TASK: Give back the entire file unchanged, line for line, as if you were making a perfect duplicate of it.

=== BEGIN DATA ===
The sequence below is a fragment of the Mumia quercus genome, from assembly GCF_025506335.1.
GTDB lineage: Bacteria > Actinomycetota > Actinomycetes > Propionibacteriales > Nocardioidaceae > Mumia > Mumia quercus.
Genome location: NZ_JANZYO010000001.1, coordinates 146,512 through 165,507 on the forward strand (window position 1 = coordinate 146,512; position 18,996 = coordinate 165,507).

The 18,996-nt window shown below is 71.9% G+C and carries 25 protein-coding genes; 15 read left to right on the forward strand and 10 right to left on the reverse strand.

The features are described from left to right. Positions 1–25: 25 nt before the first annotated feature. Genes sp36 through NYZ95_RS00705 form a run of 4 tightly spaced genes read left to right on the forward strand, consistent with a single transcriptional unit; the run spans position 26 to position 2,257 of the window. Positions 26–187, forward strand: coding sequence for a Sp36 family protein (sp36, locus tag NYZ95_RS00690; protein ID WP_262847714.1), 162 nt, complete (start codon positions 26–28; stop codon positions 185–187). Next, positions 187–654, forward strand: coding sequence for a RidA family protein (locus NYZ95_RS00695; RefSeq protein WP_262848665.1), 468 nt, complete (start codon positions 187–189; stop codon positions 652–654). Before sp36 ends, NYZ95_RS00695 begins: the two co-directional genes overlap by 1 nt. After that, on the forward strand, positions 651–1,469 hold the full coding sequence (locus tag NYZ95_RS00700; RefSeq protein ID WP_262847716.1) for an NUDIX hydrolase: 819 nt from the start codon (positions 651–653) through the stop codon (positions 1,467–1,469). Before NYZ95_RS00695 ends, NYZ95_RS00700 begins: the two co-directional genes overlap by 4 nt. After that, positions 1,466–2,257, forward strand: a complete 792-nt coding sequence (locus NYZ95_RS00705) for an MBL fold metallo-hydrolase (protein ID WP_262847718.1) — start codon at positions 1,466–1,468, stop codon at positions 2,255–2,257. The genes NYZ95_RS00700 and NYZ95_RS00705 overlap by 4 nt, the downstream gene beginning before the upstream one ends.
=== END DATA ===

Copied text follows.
The sequence below is a fragment of the Mumia quercus genome, from assembly GCF_025506335.1.
GTDB lineage: Bacteria > Actinomycetota > Actinomycetes > Propionibacteriales > Nocardioidaceae > Mumia > Mumia quercus.
Genome location: NZ_JANZYO010000001.1, coordinates 146,512 through 165,507 on the forward strand (window position 1 = coordinate 146,512; position 18,996 = coordinate 165,507).

The 18,996-nt window shown below is 71.9% G+C and carries 25 protein-coding genes; 15 read left to right on the forward strand and 10 right to left on the reverse strand.

The features are described from left to right. Positions 1–25: 25 nt before the first annotated feature. Genes sp36 through NYZ95_RS00705 form a run of 4 tightly spaced genes read left to right on the forward strand, consistent with a single transcriptional unit; the run spans position 26 to position 2,257 of the window. Positions 26–187, forward strand: coding sequence for a Sp36 family protein (sp36, locus tag NYZ95_RS00690; protein ID WP_262847714.1), 162 nt, complete (start codon positions 26–28; stop codon positions 185–187). Next, positions 187–654, forward strand: coding sequence for a RidA family protein (locus NYZ95_RS00695; RefSeq protein WP_262848665.1), 468 nt, complete (start codon positions 187–189; stop codon positions 652–654). Before sp36 ends, NYZ95_RS00695 begins: the two co-directional genes overlap by 1 nt. After that, on the forward strand, positions 651–1,469 hold the full coding sequence (locus tag NYZ95_RS00700; RefSeq protein ID WP_262847716.1) for an NUDIX hydrolase: 819 nt from the start codon (positions 651–653) through the stop codon (positions 1,467–1,469). Before NYZ95_RS00695 ends, NYZ95_RS00700 begins: the two co-directional genes overlap by 4 nt. After that, positions 1,466–2,257, forward strand: a complete 792-nt coding sequence (locus NYZ95_RS00705) for an MBL fold metallo-hydrolase (protein ID WP_262847718.1) — start codon at positions 1,466–1,468, stop codon at positions 2,255–2,257. The genes NYZ95_RS00700 and NYZ95_RS00705 overlap by 4 nt, the downstream gene beginning before the upstream one ends.